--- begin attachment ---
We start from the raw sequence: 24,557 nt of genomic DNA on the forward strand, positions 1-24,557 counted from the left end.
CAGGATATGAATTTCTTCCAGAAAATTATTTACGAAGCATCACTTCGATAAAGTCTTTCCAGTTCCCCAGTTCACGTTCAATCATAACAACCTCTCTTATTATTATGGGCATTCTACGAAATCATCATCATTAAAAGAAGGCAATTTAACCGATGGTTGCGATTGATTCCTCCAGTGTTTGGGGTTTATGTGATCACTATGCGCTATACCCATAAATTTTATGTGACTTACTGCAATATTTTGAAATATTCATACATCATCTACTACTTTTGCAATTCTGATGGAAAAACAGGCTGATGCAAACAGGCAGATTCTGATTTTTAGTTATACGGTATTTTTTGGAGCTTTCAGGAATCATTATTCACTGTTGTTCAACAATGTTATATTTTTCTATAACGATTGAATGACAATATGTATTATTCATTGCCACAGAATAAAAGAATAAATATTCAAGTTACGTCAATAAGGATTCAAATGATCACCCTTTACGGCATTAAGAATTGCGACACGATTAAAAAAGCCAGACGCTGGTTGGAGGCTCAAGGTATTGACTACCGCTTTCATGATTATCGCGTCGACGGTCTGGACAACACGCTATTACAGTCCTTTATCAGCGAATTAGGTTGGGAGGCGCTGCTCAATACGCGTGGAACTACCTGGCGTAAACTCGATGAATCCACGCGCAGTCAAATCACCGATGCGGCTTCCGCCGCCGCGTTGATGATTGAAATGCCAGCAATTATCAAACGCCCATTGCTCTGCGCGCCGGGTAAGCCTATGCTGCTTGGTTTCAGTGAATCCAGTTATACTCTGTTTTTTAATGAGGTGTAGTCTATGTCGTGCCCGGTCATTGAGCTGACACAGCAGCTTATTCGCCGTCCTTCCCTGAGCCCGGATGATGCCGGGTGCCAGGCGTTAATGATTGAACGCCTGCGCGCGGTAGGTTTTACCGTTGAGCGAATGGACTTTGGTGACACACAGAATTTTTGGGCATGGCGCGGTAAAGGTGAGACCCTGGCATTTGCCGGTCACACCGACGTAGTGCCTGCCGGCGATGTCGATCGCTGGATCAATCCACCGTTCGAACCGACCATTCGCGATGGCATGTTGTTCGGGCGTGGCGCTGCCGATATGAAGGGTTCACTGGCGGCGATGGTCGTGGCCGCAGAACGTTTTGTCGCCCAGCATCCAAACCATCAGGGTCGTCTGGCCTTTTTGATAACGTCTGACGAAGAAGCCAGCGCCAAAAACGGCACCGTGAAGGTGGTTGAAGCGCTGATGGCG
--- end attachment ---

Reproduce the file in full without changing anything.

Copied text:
We start from the raw sequence: 24,557 nt of genomic DNA on the forward strand, positions 1-24,557 counted from the left end.
CAGGATATGAATTTCTTCCAGAAAATTATTTACGAAGCATCACTTCGATAAAGTCTTTCCAGTTCCCCAGTTCACGTTCAATCATAACAACCTCTCTTATTATTATGGGCATTCTACGAAATCATCATCATTAAAAGAAGGCAATTTAACCGATGGTTGCGATTGATTCCTCCAGTGTTTGGGGTTTATGTGATCACTATGCGCTATACCCATAAATTTTATGTGACTTACTGCAATATTTTGAAATATTCATACATCATCTACTACTTTTGCAATTCTGATGGAAAAACAGGCTGATGCAAACAGGCAGATTCTGATTTTTAGTTATACGGTATTTTTTGGAGCTTTCAGGAATCATTATTCACTGTTGTTCAACAATGTTATATTTTTCTATAACGATTGAATGACAATATGTATTATTCATTGCCACAGAATAAAAGAATAAATATTCAAGTTACGTCAATAAGGATTCAAATGATCACCCTTTACGGCATTAAGAATTGCGACACGATTAAAAAAGCCAGACGCTGGTTGGAGGCTCAAGGTATTGACTACCGCTTTCATGATTATCGCGTCGACGGTCTGGACAACACGCTATTACAGTCCTTTATCAGCGAATTAGGTTGGGAGGCGCTGCTCAATACGCGTGGAACTACCTGGCGTAAACTCGATGAATCCACGCGCAGTCAAATCACCGATGCGGCTTCCGCCGCCGCGTTGATGATTGAAATGCCAGCAATTATCAAACGCCCATTGCTCTGCGCGCCGGGTAAGCCTATGCTGCTTGGTTTCAGTGAATCCAGTTATACTCTGTTTTTTAATGAGGTGTAGTCTATGTCGTGCCCGGTCATTGAGCTGACACAGCAGCTTATTCGCCGTCCTTCCCTGAGCCCGGATGATGCCGGGTGCCAGGCGTTAATGATTGAACGCCTGCGCGCGGTAGGTTTTACCGTTGAGCGAATGGACTTTGGTGACACACAGAATTTTTGGGCATGGCGCGGTAAAGGTGAGACCCTGGCATTTGCCGGTCACACCGACGTAGTGCCTGCCGGCGATGTCGATCGCTGGATCAATCCACCGTTCGAACCGACCATTCGCGATGGCATGTTGTTCGGGCGTGGCGCTGCCGATATGAAGGGTTCACTGGCGGCGATGGTCGTGGCCGCAGAACGTTTTGTCGCCCAGCATCCAAACCATCAGGGTCGTCTGGCCTTTTTGATAACGTCTGACGAAGAAGCCAGCGCCAAAAACGGCACCGTGAAGGTGGTTGAAGCGCTGATGGCG